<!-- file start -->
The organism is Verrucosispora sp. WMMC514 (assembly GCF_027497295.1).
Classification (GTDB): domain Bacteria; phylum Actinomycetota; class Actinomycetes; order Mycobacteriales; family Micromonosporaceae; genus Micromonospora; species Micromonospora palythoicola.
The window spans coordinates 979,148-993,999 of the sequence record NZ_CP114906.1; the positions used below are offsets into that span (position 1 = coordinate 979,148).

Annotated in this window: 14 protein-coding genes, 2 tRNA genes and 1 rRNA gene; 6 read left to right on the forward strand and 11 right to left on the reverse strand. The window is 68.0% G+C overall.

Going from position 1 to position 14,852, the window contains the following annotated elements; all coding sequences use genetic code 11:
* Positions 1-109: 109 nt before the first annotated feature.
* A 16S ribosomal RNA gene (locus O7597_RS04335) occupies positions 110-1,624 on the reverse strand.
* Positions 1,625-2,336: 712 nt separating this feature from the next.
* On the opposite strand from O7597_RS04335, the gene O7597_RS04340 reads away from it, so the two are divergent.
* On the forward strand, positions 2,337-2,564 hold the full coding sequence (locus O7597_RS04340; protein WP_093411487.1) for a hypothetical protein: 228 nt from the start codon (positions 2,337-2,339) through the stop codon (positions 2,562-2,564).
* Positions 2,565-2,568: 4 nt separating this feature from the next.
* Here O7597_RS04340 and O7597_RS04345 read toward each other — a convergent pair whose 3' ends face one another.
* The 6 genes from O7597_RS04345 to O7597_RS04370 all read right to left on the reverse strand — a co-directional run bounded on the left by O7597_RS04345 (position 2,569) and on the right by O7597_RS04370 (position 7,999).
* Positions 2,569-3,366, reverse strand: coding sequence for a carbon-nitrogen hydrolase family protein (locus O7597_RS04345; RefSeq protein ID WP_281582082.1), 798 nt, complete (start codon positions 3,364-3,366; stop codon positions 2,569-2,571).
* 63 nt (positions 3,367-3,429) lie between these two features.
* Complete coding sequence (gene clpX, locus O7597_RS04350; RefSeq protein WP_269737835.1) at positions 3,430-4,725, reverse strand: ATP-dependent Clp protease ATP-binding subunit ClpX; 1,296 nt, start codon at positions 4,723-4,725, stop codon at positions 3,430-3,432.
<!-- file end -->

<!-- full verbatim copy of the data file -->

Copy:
The organism is Verrucosispora sp. WMMC514 (assembly GCF_027497295.1).
Classification (GTDB): domain Bacteria; phylum Actinomycetota; class Actinomycetes; order Mycobacteriales; family Micromonosporaceae; genus Micromonospora; species Micromonospora palythoicola.
The window spans coordinates 979,148-993,999 of the sequence record NZ_CP114906.1; the positions used below are offsets into that span (position 1 = coordinate 979,148).

Annotated in this window: 14 protein-coding genes, 2 tRNA genes and 1 rRNA gene; 6 read left to right on the forward strand and 11 right to left on the reverse strand. The window is 68.0% G+C overall.

Going from position 1 to position 14,852, the window contains the following annotated elements; all coding sequences use genetic code 11:
* Positions 1-109: 109 nt before the first annotated feature.
* A 16S ribosomal RNA gene (locus O7597_RS04335) occupies positions 110-1,624 on the reverse strand.
* Positions 1,625-2,336: 712 nt separating this feature from the next.
* On the opposite strand from O7597_RS04335, the gene O7597_RS04340 reads away from it, so the two are divergent.
* On the forward strand, positions 2,337-2,564 hold the full coding sequence (locus O7597_RS04340; protein WP_093411487.1) for a hypothetical protein: 228 nt from the start codon (positions 2,337-2,339) through the stop codon (positions 2,562-2,564).
* Positions 2,565-2,568: 4 nt separating this feature from the next.
* Here O7597_RS04340 and O7597_RS04345 read toward each other — a convergent pair whose 3' ends face one another.
* The 6 genes from O7597_RS04345 to O7597_RS04370 all read right to left on the reverse strand — a co-directional run bounded on the left by O7597_RS04345 (position 2,569) and on the right by O7597_RS04370 (position 7,999).
* Positions 2,569-3,366, reverse strand: coding sequence for a carbon-nitrogen hydrolase family protein (locus O7597_RS04345; RefSeq protein ID WP_281582082.1), 798 nt, complete (start codon positions 3,364-3,366; stop codon positions 2,569-2,571).
* 63 nt (positions 3,367-3,429) lie between these two features.
* Complete coding sequence (gene clpX, locus O7597_RS04350; RefSeq protein WP_269737835.1) at positions 3,430-4,725, reverse strand: ATP-dependent Clp protease ATP-binding subunit ClpX; 1,296 nt, start codon at positions 4,723-4,725, stop codon at positions 3,430-3,432.